TUESDAY, MARCH 7, 2023
Sisyphus, Carlson and Trump: How do misconceptions arise? We're talking about the kinds of misconceptions which can be quite destructive.
Before we cite a recent personal experience, consider one part of Paul Krugman's column in today's New York Times.
In the column, Krugman is describing what it's like to live in New York City. Midway through, he cites one part of Donald J. Trump's crackpot speech to CPAC:
KRUGMAN (3/7/23): What about crime? There’s a widespread perception that New York [City] is a dangerous place. In his speech Saturday at the Conservative Political Action Conference, Donald Trump asserted that “killings are taking place at a number like nobody’s ever seen, right in Manhattan.” Yet the reality is that New York is one of the safest places in America. No doubt, New Yorkers themselves were greatly upset by a surge in the crime rate during the pandemic, but this surge may be ebbing, with murders in particular down to their lowest level since 2019.
"There’s a widespread perception that New York [City} is a dangerous place," Krugman correctly says. Then he quotes a crackpot part of Trump's crackpot speech—a crackpot passage which will give many people that (generally) false impression.
As Krugman correctly notes, that impression does exist! Over the weekend, we visited a lifelong resident of New York City who now lives in the Hudson Valley. In passing, she relayed the impression that Gotham has become a much more dangerous place. She specifically mentioned the many killings.
We didn't have the specific numbers, but we said, to this lifelong New Yorker's street-smart surprise, that homicides were way, way down in Gotham compared to the 1990s, when she and her husband were out and about in their city's streets.
And then, sure enough! In Sunday morning's New York Times, Linda Qiu fact-checked Trump's lunatic assertion:
WHAT MR. TRUMP SAID:
“Killings are taking place at a number like nobody’s ever seen, right in Manhattan.”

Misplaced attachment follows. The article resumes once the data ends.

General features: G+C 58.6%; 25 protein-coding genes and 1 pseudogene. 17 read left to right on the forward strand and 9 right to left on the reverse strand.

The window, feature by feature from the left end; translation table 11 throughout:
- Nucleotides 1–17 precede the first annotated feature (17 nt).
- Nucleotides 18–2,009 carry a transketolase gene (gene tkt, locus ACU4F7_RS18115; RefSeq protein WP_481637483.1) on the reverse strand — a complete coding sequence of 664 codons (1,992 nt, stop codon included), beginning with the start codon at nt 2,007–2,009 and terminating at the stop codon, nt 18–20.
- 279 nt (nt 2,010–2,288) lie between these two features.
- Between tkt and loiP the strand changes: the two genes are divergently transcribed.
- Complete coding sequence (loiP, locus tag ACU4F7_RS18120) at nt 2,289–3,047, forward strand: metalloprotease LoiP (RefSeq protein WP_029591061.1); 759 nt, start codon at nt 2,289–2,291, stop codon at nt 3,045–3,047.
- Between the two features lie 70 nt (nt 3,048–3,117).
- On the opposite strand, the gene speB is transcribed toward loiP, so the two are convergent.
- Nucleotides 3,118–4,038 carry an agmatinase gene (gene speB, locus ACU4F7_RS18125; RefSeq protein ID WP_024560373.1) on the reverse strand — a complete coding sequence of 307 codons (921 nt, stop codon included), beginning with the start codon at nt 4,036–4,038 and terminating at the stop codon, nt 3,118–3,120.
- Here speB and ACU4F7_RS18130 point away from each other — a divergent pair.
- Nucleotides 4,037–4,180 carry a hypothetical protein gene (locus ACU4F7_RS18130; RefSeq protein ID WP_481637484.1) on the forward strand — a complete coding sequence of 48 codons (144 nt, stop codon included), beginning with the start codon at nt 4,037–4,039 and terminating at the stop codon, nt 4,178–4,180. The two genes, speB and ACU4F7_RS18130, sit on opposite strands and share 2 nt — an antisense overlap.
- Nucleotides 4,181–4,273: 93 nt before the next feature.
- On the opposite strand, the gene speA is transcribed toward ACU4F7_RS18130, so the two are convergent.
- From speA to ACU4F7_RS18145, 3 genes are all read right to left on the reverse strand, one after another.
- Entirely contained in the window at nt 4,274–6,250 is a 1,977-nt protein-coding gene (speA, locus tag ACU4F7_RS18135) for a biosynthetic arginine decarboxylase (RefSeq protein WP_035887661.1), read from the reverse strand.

False. Murders declined in New York by about 11 percent from 488 homicides in 2021 to 433 homicides last year. It was the lowest level since 2019, according to the city’s Police Department...
Those numbers also pale in comparison to the height of crime in New York in the 1980s and 1990s, when Mr. Trump was a mainstay of the city and when it regularly recorded more than 1,500 murders annually. Homicides peaked in 1990 at 2,245.
Last year, homicides in Gotham were roughly one fifth what they'd been in 1990! That said, one native New Yorker had no idea—and there was our disordered former president, engaged in the sort of disordered behavior which is now his disordered trademark.
Last night, things got worse when Tucker Carlson was allowed to go on the air. He was starting his exposition of what he has supposedly learned about the events of January 6 from those 44,000 hours of videotape.
All in all, the dissembling was general. As we imagined trying to fact-check Carlson's rolling collection of misstatements, we thought of the way Sisyphus famously labored under his irreducible load.
As always, there were leaps of logic and fractured facts, mixed with the O'Donnell-like claim that everyone has constantly been "lying."
Sweeping claims were made, with all attempts at sourcing withheld. Indeed, if it weren't for the total absence of sourcing, there would have been no sourcing at all!
In all honesty, it's virtually impossible to fact check such an array of fake, fudged, phony statements. If you have the stomach for it, it's relatively easy to make an array of bogus claims. It takes a major effort to correct or address such a collection of groaners.
As always, there was a bit of a hint of a germ of truth to a few of Carlson's complaints. On the whole, we were left wondering, as we've wondered in the past, about what kind of intellectual or emotional breakdown might perhaps begin to explain where this lost boy has gone.
You can't really fact check such work! The waves of misstatements keep rolling in. By the time one misstatement has been addressed, six others have washed ashore.
Meanwhile, our highest end journalists still refuse to deal with the obvious fact that something seems to be "wrong" with people like Carlson and Trump.
Over at The Atlantic, Tom Nichols recently tried to address this point. We'd have to say that he tried and he failed—in the end, that his courage abandoned him.
These people simply aren't up to the challenge of coming to terms with the current state of play within our failing pseudo-discourse. Tomorrow, with Sisyphus wearily trudging along, we plan to take you to Nichols' piece and show you where he lost his nerve concerning this existential problem.
Is something wrong with Tucker Carlson? Dangerous though the question may be, it's time that top "journalists" asked.
UPDATE / At long last: "At long last," at least half a dozen Republican senators are condemning what Carlson did last night. Also, Senator Schumer.
Yahoo's breaking report is here. It offers plenty of quotes.